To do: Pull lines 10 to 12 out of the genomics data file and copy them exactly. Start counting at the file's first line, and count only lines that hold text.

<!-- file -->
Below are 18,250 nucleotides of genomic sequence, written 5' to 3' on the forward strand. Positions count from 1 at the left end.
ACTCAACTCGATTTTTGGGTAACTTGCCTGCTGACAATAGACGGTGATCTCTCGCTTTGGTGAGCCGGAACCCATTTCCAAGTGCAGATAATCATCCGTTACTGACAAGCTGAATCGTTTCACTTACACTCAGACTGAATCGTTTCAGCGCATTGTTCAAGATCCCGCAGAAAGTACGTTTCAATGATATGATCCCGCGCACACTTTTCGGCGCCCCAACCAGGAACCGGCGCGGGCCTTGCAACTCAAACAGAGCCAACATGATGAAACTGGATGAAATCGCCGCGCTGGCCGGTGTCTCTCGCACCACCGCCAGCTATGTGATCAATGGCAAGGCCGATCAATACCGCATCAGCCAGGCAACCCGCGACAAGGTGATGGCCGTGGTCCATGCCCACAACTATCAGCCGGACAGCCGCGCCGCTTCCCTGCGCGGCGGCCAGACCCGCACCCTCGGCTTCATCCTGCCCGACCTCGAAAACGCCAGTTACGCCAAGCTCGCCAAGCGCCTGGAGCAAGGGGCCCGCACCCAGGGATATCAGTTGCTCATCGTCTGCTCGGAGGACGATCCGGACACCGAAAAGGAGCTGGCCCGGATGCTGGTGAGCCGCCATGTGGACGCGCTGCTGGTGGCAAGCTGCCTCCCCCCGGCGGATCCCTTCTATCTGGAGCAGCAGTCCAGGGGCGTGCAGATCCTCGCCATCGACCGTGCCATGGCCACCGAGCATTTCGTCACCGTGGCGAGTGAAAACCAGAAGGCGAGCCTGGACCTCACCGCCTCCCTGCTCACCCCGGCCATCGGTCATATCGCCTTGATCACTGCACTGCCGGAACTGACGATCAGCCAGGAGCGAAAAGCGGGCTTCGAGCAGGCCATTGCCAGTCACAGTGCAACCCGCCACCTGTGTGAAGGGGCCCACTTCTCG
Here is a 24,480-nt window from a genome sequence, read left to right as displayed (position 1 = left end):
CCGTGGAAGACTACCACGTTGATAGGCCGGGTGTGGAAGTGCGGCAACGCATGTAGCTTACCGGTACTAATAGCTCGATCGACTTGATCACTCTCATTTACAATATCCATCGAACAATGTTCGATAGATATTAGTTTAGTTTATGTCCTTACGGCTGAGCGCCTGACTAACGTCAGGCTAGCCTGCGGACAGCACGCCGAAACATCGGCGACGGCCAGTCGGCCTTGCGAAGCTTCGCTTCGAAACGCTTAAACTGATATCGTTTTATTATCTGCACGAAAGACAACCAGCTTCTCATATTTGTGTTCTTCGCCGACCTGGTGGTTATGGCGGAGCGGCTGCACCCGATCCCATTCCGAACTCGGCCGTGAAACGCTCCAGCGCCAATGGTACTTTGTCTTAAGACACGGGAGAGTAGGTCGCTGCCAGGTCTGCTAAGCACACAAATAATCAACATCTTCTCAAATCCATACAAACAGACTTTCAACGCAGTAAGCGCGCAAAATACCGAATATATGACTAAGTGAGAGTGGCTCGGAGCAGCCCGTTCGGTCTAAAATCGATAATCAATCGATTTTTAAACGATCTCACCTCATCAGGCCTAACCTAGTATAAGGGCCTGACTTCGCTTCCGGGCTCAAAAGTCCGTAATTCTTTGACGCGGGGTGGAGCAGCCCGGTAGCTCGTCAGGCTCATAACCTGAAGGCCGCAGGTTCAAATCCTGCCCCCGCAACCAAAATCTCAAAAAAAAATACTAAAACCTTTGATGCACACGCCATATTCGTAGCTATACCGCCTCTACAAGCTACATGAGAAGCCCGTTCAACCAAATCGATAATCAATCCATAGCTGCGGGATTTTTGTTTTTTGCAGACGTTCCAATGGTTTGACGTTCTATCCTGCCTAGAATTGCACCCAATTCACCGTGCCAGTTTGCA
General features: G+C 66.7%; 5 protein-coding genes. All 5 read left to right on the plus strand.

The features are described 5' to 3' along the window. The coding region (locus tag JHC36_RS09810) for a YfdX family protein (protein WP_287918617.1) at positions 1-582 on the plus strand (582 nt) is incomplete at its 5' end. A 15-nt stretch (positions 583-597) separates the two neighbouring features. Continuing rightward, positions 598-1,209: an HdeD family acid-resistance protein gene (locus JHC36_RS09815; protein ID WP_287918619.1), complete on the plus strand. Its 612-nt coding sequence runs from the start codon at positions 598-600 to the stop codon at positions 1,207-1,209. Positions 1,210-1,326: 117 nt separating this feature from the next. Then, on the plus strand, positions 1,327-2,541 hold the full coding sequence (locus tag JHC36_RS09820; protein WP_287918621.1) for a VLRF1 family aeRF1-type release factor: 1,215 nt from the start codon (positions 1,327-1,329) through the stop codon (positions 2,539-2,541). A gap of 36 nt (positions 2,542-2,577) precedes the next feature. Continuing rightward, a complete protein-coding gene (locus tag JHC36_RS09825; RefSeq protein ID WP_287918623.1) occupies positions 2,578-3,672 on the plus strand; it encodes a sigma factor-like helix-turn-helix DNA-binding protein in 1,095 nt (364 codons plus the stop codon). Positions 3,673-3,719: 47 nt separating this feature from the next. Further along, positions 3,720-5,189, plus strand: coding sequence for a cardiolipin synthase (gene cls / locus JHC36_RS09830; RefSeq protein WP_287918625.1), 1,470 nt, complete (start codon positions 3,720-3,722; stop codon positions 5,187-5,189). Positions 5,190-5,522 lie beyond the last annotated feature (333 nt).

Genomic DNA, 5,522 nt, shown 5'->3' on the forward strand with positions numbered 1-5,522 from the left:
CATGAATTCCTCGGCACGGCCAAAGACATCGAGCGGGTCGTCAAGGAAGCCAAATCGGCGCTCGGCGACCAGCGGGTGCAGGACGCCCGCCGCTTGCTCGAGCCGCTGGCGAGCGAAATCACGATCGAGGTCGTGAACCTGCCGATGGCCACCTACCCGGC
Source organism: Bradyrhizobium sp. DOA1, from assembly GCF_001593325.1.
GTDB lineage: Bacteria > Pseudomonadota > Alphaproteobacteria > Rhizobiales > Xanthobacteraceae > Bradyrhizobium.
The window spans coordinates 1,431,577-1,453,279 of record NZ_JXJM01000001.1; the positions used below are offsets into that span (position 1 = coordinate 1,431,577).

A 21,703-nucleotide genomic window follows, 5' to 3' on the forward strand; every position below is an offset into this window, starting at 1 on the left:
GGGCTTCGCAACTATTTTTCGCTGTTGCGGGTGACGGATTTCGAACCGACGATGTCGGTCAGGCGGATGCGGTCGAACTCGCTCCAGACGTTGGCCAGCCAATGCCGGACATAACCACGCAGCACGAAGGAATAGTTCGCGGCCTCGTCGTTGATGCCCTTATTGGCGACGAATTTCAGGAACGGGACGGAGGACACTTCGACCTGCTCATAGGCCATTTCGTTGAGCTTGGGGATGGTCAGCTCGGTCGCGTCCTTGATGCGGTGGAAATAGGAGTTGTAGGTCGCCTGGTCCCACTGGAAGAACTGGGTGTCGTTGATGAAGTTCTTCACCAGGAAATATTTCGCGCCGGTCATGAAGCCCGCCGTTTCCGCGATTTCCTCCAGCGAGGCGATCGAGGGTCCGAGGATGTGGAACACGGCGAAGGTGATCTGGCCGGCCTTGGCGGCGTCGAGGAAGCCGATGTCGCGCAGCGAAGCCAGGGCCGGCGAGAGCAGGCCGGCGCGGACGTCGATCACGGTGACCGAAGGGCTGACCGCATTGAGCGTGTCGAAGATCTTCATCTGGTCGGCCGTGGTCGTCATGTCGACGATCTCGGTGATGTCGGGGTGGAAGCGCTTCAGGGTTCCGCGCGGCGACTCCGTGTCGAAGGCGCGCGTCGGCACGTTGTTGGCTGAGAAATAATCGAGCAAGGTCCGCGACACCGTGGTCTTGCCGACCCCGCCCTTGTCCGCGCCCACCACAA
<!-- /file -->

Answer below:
GTDB lineage: Bacteria > Pseudomonadota > Alphaproteobacteria > Rhizobiales > Xanthobacteraceae > Bradyrhizobium.
The window spans coordinates 1,431,577-1,453,279 of record NZ_JXJM01000001.1; the positions used below are offsets into that span (position 1 = coordinate 1,431,577).

A 21,703-nucleotide genomic window follows, 5' to 3' on the forward strand; every position below is an offset into this window, starting at 1 on the left: